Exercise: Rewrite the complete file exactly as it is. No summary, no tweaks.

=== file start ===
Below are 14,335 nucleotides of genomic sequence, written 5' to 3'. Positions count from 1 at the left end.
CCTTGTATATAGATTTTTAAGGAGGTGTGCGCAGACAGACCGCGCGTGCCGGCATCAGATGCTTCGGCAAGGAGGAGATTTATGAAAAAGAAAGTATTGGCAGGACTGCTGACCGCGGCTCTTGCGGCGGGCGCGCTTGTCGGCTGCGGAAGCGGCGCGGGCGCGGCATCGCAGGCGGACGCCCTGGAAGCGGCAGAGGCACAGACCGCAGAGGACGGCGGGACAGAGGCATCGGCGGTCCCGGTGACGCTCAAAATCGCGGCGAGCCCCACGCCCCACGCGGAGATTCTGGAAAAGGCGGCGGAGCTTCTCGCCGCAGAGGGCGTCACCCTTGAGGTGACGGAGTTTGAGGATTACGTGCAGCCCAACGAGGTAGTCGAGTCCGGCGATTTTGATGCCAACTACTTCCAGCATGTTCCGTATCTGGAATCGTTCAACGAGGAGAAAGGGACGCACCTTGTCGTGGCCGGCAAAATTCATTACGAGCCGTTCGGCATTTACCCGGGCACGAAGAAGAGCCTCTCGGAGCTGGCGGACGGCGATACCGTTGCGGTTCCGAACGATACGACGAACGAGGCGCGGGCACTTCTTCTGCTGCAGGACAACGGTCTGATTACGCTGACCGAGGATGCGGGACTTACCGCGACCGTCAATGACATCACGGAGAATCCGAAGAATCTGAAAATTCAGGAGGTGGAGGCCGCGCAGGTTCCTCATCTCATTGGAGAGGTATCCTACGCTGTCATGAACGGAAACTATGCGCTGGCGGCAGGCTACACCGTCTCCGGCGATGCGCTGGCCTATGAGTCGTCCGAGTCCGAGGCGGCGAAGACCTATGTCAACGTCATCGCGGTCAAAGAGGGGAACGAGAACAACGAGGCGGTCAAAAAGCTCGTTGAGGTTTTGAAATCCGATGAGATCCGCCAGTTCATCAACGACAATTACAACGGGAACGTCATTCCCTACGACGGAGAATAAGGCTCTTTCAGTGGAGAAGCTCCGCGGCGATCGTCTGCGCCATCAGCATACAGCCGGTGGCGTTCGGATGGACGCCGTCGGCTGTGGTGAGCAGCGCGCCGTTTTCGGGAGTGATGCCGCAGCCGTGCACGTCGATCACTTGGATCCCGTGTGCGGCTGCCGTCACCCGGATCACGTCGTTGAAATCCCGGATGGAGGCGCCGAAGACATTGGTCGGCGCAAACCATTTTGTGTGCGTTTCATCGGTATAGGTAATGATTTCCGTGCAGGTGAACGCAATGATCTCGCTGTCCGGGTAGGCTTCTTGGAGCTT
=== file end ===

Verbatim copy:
Below are 14,335 nucleotides of genomic sequence, written 5' to 3'. Positions count from 1 at the left end.
CCTTGTATATAGATTTTTAAGGAGGTGTGCGCAGACAGACCGCGCGTGCCGGCATCAGATGCTTCGGCAAGGAGGAGATTTATGAAAAAGAAAGTATTGGCAGGACTGCTGACCGCGGCTCTTGCGGCGGGCGCGCTTGTCGGCTGCGGAAGCGGCGCGGGCGCGGCATCGCAGGCGGACGCCCTGGAAGCGGCAGAGGCACAGACCGCAGAGGACGGCGGGACAGAGGCATCGGCGGTCCCGGTGACGCTCAAAATCGCGGCGAGCCCCACGCCCCACGCGGAGATTCTGGAAAAGGCGGCGGAGCTTCTCGCCGCAGAGGGCGTCACCCTTGAGGTGACGGAGTTTGAGGATTACGTGCAGCCCAACGAGGTAGTCGAGTCCGGCGATTTTGATGCCAACTACTTCCAGCATGTTCCGTATCTGGAATCGTTCAACGAGGAGAAAGGGACGCACCTTGTCGTGGCCGGCAAAATTCATTACGAGCCGTTCGGCATTTACCCGGGCACGAAGAAGAGCCTCTCGGAGCTGGCGGACGGCGATACCGTTGCGGTTCCGAACGATACGACGAACGAGGCGCGGGCACTTCTTCTGCTGCAGGACAACGGTCTGATTACGCTGACCGAGGATGCGGGACTTACCGCGACCGTCAATGACATCACGGAGAATCCGAAGAATCTGAAAATTCAGGAGGTGGAGGCCGCGCAGGTTCCTCATCTCATTGGAGAGGTATCCTACGCTGTCATGAACGGAAACTATGCGCTGGCGGCAGGCTACACCGTCTCCGGCGATGCGCTGGCCTATGAGTCGTCCGAGTCCGAGGCGGCGAAGACCTATGTCAACGTCATCGCGGTCAAAGAGGGGAACGAGAACAACGAGGCGGTCAAAAAGCTCGTTGAGGTTTTGAAATCCGATGAGATCCGCCAGTTCATCAACGACAATTACAACGGGAACGTCATTCCCTACGACGGAGAATAAGGCTCTTTCAGTGGAGAAGCTCCGCGGCGATCGTCTGCGCCATCAGCATACAGCCGGTGGCGTTCGGATGGACGCCGTCGGCTGTGGTGAGCAGCGCGCCGTTTTCGGGAGTGATGCCGCAGCCGTGCACGTCGATCACTTGGATCCCGTGTGCGGCTGCCGTCACCCGGATCACGTCGTTGAAATCCCGGATGGAGGCGCCGAAGACATTGGTCGGCGCAAACCATTTTGTGTGCGTTTCATCGGTATAGGTAATGATTTCCGTGCAGGTGAACGCAATGATCTCGCTGTCCGGGTAGGCTTCTTGGAGCTT